musicFIRST Responds to the Free Market Royalty Act…

As represented by Congressman Mel Watt, the Free Market Royalty Act creates an AM/FM performance right for sound recordings.  “This is the biggest step forward in music creators’ rights in a generation,” the bill legislation declares.  “It creates a true free market for digital and AM/FM broadcasters, empowering music creators and users to negotiate for broadcast rights at a price the market determines.  And it preserves the critical role of SoundExchange in protecting artists through direct payment and a statutory 50/50 split of royalties.”

The musicFIRST Coalition’s Executive Director Ted Kalo issued a statement in support of the Free Market Royalty Act. Here are a few excerpts…


  • Save


“After the 2009 bill passed Congressional committees, the National Association of Broadcasters (NAB) and music creators reached an agreement on performance rights that broadcasters ultimately walked away from… This bill sends all parties back to the bargaining table to find common ground…

“In a transparent effort to thwart music creators having a performance right enshrined in law, the NAB has heralded what it calls ‘negotiations that are driven by the free market’ as a substitute for Performance Rights legislation…

“But there is no market for performance rights.  The handful of deals between broadcasters and record labels that have been done can only be understood as a renegotiation of the webcasting rates since creators do not have any AM/FM performance right to negotiate.”


“Simply put, there is no such thing as a market for the performance of music on terrestrial radio when there is no performance right.”


“Because of NAB lobbying, music creators’ performance property right has been taken away and given to broadcasters before the negotiations even begin.   It’s no surprise they want to keep it that way.  Rather than providing a substitute for legislation, as some have suggested, the Clear Channel private deals appear to have inspired it.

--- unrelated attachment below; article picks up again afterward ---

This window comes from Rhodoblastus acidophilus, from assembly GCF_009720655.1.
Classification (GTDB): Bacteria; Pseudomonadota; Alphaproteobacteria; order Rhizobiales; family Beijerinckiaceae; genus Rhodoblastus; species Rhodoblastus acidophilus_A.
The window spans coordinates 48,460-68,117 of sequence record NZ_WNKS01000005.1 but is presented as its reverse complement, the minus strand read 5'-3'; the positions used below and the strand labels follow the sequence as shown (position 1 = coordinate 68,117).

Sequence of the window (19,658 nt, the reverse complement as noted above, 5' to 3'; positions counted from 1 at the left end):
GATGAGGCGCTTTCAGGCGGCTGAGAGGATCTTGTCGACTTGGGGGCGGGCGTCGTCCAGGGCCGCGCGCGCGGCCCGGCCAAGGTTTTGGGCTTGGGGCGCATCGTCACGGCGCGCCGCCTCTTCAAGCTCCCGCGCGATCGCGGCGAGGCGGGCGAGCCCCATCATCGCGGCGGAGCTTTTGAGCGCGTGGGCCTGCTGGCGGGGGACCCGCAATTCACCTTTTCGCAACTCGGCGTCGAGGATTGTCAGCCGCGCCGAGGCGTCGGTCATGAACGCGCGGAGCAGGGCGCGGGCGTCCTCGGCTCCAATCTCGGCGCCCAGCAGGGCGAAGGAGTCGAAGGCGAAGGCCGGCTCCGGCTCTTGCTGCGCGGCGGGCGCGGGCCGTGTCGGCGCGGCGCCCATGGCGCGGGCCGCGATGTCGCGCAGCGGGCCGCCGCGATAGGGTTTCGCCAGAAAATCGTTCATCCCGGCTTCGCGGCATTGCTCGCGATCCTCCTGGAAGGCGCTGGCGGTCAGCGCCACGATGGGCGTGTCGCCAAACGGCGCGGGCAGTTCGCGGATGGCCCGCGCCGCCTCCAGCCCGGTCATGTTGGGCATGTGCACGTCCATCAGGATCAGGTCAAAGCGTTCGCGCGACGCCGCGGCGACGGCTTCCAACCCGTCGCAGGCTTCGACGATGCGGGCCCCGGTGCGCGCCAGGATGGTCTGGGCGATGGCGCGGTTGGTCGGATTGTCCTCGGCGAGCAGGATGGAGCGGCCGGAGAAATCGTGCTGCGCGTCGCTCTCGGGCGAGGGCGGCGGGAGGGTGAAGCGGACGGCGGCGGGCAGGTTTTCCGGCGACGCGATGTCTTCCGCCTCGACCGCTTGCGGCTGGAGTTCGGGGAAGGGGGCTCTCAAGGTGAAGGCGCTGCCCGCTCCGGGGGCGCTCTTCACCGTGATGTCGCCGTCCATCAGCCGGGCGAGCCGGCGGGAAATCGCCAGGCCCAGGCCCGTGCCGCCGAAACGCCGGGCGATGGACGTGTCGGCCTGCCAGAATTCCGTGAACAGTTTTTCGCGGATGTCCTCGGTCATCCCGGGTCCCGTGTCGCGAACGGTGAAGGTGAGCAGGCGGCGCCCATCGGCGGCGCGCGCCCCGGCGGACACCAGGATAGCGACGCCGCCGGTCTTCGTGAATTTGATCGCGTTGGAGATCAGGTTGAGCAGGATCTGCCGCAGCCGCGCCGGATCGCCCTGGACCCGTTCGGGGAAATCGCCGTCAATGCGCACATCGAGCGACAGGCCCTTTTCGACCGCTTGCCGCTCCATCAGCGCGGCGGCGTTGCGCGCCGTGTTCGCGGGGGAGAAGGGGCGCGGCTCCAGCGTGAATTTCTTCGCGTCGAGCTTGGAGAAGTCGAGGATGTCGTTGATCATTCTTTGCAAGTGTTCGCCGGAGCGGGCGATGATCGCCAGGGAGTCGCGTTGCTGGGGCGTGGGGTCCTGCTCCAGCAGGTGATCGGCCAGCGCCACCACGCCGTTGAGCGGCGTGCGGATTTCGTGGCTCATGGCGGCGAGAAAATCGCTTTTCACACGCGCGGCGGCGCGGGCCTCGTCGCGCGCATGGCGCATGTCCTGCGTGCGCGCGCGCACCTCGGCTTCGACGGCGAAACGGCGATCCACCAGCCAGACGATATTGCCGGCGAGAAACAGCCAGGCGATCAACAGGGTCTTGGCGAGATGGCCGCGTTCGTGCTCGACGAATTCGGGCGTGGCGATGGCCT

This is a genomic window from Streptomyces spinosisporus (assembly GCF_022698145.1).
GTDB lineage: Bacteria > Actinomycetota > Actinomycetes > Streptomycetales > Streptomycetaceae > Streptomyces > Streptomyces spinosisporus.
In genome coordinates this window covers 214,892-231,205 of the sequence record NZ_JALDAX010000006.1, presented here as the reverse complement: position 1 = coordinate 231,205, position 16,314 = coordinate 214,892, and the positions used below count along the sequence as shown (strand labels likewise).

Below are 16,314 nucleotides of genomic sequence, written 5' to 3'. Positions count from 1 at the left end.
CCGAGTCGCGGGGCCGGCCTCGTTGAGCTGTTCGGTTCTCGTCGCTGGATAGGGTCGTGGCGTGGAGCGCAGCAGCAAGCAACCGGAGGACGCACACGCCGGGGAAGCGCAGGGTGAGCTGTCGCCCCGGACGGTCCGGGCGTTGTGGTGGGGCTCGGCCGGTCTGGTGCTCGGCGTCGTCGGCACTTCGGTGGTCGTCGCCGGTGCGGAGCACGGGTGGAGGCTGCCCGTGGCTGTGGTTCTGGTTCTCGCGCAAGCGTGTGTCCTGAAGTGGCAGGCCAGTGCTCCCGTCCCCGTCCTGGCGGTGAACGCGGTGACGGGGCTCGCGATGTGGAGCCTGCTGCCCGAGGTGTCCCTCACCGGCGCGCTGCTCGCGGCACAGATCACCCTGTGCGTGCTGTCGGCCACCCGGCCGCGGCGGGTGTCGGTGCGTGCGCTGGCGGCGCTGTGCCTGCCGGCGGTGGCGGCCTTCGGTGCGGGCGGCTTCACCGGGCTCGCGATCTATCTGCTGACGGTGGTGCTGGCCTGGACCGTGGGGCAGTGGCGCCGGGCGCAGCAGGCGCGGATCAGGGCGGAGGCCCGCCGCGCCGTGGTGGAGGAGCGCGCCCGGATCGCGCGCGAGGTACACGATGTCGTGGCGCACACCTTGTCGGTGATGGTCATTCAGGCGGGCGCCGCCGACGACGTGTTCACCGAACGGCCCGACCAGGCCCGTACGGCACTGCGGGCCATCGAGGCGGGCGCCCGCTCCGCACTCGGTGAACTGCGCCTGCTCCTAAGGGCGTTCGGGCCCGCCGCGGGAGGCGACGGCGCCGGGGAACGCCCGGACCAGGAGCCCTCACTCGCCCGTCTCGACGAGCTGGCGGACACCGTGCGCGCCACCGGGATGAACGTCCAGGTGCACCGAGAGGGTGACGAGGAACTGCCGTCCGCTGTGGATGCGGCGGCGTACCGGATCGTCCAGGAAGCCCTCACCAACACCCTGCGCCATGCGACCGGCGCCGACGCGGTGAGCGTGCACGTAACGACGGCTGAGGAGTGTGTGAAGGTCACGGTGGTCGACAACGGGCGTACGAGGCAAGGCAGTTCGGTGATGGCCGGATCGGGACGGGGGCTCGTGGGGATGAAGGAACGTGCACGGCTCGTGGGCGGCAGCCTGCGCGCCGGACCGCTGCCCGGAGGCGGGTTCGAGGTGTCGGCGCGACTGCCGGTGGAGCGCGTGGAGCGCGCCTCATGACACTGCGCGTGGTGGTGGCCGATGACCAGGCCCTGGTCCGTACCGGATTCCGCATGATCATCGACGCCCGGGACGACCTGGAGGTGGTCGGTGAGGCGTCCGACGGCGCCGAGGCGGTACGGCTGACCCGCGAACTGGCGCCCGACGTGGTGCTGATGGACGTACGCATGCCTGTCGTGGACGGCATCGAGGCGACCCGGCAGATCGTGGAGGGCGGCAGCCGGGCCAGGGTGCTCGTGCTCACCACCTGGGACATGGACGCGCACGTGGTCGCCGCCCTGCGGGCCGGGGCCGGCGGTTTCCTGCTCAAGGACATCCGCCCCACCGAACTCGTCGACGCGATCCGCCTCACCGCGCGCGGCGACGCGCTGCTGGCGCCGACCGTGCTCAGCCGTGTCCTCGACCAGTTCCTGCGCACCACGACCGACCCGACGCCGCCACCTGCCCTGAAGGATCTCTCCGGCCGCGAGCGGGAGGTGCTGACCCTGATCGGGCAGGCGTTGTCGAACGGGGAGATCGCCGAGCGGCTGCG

“We believe the current statutory license system is a benefit to music creators and services, and we support the current system.  But those services who benefit most from it are its greatest critics, and those broadcasters who use the ‘market’ as a dodge to thwart a performance right have done the most to undermine a true, free market…”


3 Responses

  1. TuneHunter

    Internet and current technology allows to convert Radio in to the best music retail operation ever. This conversion will kill also most of the piracy
    Radio should be the last entity to pay anything for music!
    Radio (all types together) contributes to 80+% of discovery and if we switch to Discovery Moment Monetization it will be and should be the labels who pay to Radio to lubricate their cash flow.

    • hippydog

      sorry, your “Discovery Moment Monetization” doesnt work, and you seem unable to answer the simpler questions on it..
      maybe you should work out all the details of your idea FIRST before cosntantly spamming the forum..

  2. radidio

    Radio says they make the artist. Artists say they make radio. I think the answer is here:
    “allow radio stations a certain number of “free” plays per day/week/month. Say a radio station could play a song twice a day for free, but they have to pay royalties on the third spin—would they be more or less likely to play it a third time? I guess that would depend on the song. You could apply any play-count you want or make it weekly or monthly, and the principle is all the same. It would encourage radio stations to not only play a greater variety of music, but would result in less costs, and thusly (assuming station owners put their greed aside a second) less commercials. Less commercials mean more time for music, which means more time for more variety. More music and less commercials means more listeners. It’s the same cyclical result, but in a much more positive direction for the music industry and the listeners. Everybody wins.”